Eczema: Symptoms, Causes, and ReliefChristina Walker, Chief Science Researcher
Over 50% of Americans older than 40 experience dry skin. That’s one thing, but when your skin starts to break out in some form of eczema, it can go way beyond unpleasant.
Eczema is a term that refers to an entire group of distinct medical conditions, during which the skin becomes either irritated or inflamed. While types of eczema are numerous and varied, the most common kind is called atopic dermatitis, or atopic eczema. “Atopic” is a word that refers to particular diseases that often have an inherited tendency to result in other allergies, including asthma and hay fever.
Eczema affects roughly 10% to 20% of infants and around 3% of children and adults in the United States. Generally, infants who experience the condition will outgrow it by the time they turn ten years old. However, others go on to experience symptoms of eczema all their lives.
Although there may not be any known cure for eczema, it can be controlled with eczema itch relief.
Symptoms of Eczema
Regardless of where your skin is affected, eczema is almost always going to itch. In some cases, the itching starts before the rash appears. Eczema rashes usually appear on the feet, hands, wrists, back of the knee, or face. However, it has been known to show up in other areas as well.
In places where eczema shows up, it generally appears very dry, scaly, or thickened. For people with very light skin, these rashes may at first appear reddish, but then turn brown over time. In darker-skinned people, eczema might affect pigmentation, changing the affected area to look either lighter or darker than the rest of their skin.
For infants, the rash may produce a crusting, oozing condition. It usually appears on the face and scalp of infected infants, but it’s possible for patches of it to appear anywhere.
Causes of Eczema
Experts aren’t exactly sure what causes eczema. However, it is thought to be connected to an overactive response from the infected body’s immune system to an irritant. This immune response is what causes the uncomfortable symptoms of eczema.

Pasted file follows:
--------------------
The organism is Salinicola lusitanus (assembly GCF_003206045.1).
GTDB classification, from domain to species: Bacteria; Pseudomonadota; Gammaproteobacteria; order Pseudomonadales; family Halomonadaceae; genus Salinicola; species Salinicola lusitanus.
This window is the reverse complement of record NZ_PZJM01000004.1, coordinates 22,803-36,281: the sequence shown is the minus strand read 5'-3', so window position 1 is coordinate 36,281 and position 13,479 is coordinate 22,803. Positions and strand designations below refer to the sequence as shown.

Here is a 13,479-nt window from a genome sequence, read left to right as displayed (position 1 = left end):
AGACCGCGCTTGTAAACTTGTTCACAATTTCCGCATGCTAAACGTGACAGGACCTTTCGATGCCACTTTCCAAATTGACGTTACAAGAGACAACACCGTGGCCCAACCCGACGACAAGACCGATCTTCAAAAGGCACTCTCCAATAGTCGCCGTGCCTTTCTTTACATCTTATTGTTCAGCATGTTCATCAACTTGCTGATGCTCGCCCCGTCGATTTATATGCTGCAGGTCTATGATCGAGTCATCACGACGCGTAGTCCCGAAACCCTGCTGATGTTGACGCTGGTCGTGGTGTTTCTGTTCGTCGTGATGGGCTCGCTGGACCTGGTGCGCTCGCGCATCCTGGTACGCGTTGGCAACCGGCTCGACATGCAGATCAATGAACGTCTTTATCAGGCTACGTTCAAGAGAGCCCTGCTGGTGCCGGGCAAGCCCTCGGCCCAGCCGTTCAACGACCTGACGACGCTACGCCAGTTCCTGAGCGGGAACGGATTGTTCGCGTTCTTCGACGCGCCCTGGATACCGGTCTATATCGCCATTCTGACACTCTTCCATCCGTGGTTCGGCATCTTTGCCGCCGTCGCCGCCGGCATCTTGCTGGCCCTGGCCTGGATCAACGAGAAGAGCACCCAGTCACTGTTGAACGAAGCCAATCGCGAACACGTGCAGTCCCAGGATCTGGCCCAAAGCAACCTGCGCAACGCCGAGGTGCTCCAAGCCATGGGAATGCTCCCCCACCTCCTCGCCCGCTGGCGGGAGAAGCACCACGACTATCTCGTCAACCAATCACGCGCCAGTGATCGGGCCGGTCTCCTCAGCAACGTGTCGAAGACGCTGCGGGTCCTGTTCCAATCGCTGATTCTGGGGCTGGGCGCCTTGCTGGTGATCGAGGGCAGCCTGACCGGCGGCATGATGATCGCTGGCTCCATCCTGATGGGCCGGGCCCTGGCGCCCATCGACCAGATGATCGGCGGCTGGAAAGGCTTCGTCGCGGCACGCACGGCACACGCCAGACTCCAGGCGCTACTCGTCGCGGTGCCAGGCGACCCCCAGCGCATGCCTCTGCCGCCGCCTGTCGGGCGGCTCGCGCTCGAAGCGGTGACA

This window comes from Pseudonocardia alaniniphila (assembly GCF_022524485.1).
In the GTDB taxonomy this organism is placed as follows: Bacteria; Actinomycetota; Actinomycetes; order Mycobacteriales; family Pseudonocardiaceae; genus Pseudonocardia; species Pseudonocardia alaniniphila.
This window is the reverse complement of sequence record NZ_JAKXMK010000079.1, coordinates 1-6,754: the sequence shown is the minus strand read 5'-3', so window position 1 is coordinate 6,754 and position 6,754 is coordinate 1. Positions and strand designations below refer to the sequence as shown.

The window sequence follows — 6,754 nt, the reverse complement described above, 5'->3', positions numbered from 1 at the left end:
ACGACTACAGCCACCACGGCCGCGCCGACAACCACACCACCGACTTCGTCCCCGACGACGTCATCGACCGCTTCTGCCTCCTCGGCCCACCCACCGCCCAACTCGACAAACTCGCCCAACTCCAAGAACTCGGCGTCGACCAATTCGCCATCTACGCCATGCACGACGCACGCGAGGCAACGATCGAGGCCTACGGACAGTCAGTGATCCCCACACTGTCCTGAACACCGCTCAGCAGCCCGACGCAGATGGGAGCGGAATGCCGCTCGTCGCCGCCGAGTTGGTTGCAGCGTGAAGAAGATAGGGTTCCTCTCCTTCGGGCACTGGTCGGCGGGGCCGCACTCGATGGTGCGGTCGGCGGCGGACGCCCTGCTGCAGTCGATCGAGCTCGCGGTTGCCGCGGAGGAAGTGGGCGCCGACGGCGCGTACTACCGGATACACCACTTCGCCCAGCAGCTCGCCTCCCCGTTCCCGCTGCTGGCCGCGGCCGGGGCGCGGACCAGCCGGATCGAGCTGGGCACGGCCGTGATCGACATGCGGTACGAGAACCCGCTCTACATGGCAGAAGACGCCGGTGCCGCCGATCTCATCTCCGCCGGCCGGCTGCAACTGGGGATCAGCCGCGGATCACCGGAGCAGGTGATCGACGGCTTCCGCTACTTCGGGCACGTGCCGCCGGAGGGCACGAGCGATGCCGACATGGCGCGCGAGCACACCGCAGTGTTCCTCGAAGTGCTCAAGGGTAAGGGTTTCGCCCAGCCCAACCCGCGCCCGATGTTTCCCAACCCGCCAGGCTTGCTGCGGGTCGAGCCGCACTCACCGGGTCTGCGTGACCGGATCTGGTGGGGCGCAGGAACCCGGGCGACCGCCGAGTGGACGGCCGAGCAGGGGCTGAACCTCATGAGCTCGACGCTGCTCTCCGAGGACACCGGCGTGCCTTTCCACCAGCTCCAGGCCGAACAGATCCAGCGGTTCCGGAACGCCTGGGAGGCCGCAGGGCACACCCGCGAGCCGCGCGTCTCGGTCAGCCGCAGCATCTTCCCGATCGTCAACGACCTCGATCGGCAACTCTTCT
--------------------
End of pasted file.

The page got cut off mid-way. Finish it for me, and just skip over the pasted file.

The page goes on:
It’s also been found that eczema most often shows up in families who have a history with asthma or allergies. Additionally, it’s possible that eczema starts as a result of defects in the skin barrier, which can allow germs in and moisture out.
Triggers of Eczema
Sometimes people with eczema experience flare-ups of the rash when they come into contact with certain conditions or substances. Some people find that contact with coarse or rough materials will cause their skin to become red and itchy. For other people, being too hot or cold can cause flare-ups. Exposure to particular household cleaning products or animal dander can also cause the itchy rash to appear.
Severe stress can cause eczema to worsen, and colds and other respiratory infections can be triggers as well. MagniLife eczema itch relief products can help when these conditions cause irritated skin.
It isn’t hard to diagnose a mysterious rash as eczema. A dermatologist, pediatrician, or even your primary medical care provider should be able to tell what’s going on just by looking at your skin and asking a few quick questions.
Your doctor might ask you to undergo certain allergy tests in order to define possible triggers and irritants, as many people who have eczema have allergies too. This is especially relevant for children. If your little one is showing symptoms, any allergic condition needs to be addressed properly as soon as possible.
Treatment Options for Eczema
Since there is no real cure, the treatment for eczema typically has a goal of preventing and relieving itching, as it can result in an infection. Eczema makes skin itchy and dry, so lotions and creams are typically recommended for keeping the skin moist. These products are generally applied at times when the skin is already damp — like after a bath — to further help the skin retain its moisture. For quick eczema itch relief, cold compresses can also be used.
MagniLife creams for eczema, as well as pain relieving cream and topical pain relief, can provide eczema itch relief, even for significant conditions.